Christopher Kasparek

Christopher Kasparek (born 1945) is a Scottish-born writer of Polish descent who has translated works by numerous authors, including Ignacy Krasicki, Bolesław Prus, Florian Znaniecki, Władysław Tatarkiewicz, Marian Rejewski, and Władysław Kozaczuk, as well as the Polish–Lithuanian Constitution of 3 May 1791.

He has published papers on the history of the broad World War II era; Enigma decryption; Bolesław Prus and his novel Pharaoh; the theory and practice of translation; logology (science of science); multiple independent discovery; the classification of mental disorders; and methodology of medical documentation.


Born in Edinburgh, Scotland, to Józef and Sylvia[1] or Stanisława[unreliable source?] Kasparek, Polish Armed Forces veterans of World War II, Kasparek lived several years in London, England, before moving with his family in 1951 to the United States.

In 1966 he graduated from the University of California, Berkeley, where he had studied Polish literature with the future (1980) Nobel laureate Czesław Miłosz.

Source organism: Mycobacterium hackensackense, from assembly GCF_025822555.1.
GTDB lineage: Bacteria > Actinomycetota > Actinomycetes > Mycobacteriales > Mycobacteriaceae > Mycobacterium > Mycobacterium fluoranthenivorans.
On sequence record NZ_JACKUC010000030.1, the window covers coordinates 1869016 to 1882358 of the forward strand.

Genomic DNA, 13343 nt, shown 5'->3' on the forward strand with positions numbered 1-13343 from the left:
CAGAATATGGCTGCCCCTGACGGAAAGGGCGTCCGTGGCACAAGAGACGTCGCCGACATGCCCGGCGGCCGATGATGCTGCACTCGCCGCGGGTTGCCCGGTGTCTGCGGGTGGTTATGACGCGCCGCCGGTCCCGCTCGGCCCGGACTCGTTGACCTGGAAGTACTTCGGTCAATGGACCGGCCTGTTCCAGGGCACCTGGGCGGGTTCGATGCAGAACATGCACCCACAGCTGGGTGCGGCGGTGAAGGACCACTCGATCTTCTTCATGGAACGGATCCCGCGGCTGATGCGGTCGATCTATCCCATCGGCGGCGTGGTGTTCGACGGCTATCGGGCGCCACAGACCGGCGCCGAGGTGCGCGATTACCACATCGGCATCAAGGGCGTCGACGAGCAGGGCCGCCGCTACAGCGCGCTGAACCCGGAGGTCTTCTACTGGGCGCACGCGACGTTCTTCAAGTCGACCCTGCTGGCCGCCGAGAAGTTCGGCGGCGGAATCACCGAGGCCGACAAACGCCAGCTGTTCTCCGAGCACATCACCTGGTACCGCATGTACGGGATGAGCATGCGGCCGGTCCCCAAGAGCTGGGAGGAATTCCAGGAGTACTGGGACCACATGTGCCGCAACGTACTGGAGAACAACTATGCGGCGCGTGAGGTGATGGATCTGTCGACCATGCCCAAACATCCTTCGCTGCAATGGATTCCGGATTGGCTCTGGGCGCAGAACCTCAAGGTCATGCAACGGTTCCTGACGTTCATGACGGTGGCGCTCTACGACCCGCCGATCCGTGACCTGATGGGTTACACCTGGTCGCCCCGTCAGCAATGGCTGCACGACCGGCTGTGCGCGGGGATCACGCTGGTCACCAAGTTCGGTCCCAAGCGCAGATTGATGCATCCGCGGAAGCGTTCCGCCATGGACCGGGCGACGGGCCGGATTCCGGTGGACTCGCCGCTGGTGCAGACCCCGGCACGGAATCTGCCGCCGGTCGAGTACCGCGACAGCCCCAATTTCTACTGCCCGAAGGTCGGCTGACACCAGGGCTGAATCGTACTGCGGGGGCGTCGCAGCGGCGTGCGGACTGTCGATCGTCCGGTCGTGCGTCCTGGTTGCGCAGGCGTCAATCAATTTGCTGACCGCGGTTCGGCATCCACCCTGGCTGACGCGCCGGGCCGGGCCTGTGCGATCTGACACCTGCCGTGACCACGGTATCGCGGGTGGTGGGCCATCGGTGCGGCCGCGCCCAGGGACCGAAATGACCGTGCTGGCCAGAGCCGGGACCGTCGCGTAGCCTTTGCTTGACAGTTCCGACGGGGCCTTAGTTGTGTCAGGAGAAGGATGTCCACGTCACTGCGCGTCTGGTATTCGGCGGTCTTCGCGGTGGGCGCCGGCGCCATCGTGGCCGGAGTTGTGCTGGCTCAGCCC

In 1978 Kasparek received an M.D. degree from Warsaw Medical School, in Poland. For 33 years, 1983–2016, he practiced psychiatry in California.


Kasparek has translated works by historian of philosophy Władysław Tatarkiewicz ("The Concept of Poetry," 1975; On Perfection, 1979; A History of Six Ideas: an Essay in Aesthetics, 1980); military historian Władysław Kozaczuk (Enigma: How the German Machine Cipher Was Broken, and How It Was Read by the Allies in World War Two, 1984[2]); short-story writer, novelist, and philosopher Bolesław Prus (several stories; Pharaoh, 2nd edition, 2001; "On Discoveries and Inventions"); and other Polish authors.

Kasparek's translation of the Constitution of 3 May 1791 (published 1985 and republished in many venues), is available — augmented with his translation of the Free Royal Cities Act — on Wikisource.

His translations of verse include selected Fables and Parables by Ignacy Krasicki.

Translated worksEdit

This is a partial list of works translated by Kasparek:


  1. ^ Acknowledgements, in Józef Kasparek-Obst. The Constitutions of Poland and of the United States: Kinships and Genealogy.
  2. ^ Enigma, edited, translated and augmented by Kasparek, has been described as "the Bible" on the Polish foundations of World War II Enigma decryption by Zdzisław Jan Kapera in his "Appendix F" to Władysław Kozaczuk and Jerzy Straszak, Enigma: How the Poles Broke the Nazi Code, New York, Hippocrene Books, 2004, ISBN 0-7818-0941-X, pp. 135–36.


External linksEdit